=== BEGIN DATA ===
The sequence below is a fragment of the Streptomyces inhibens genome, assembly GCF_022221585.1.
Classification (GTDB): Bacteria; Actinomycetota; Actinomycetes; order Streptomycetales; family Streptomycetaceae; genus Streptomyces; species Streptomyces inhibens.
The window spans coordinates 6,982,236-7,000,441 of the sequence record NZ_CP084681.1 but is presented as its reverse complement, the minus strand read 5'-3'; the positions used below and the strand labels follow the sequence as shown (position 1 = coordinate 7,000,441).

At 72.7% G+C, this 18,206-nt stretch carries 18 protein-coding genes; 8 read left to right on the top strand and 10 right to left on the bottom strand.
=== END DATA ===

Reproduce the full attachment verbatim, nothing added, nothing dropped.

The sequence below is a fragment of the Streptomyces inhibens genome, assembly GCF_022221585.1.
Classification (GTDB): Bacteria; Actinomycetota; Actinomycetes; order Streptomycetales; family Streptomycetaceae; genus Streptomyces; species Streptomyces inhibens.
The window spans coordinates 6,982,236-7,000,441 of the sequence record NZ_CP084681.1 but is presented as its reverse complement, the minus strand read 5'-3'; the positions used below and the strand labels follow the sequence as shown (position 1 = coordinate 7,000,441).

At 72.7% G+C, this 18,206-nt stretch carries 18 protein-coding genes; 8 read left to right on the top strand and 10 right to left on the bottom strand.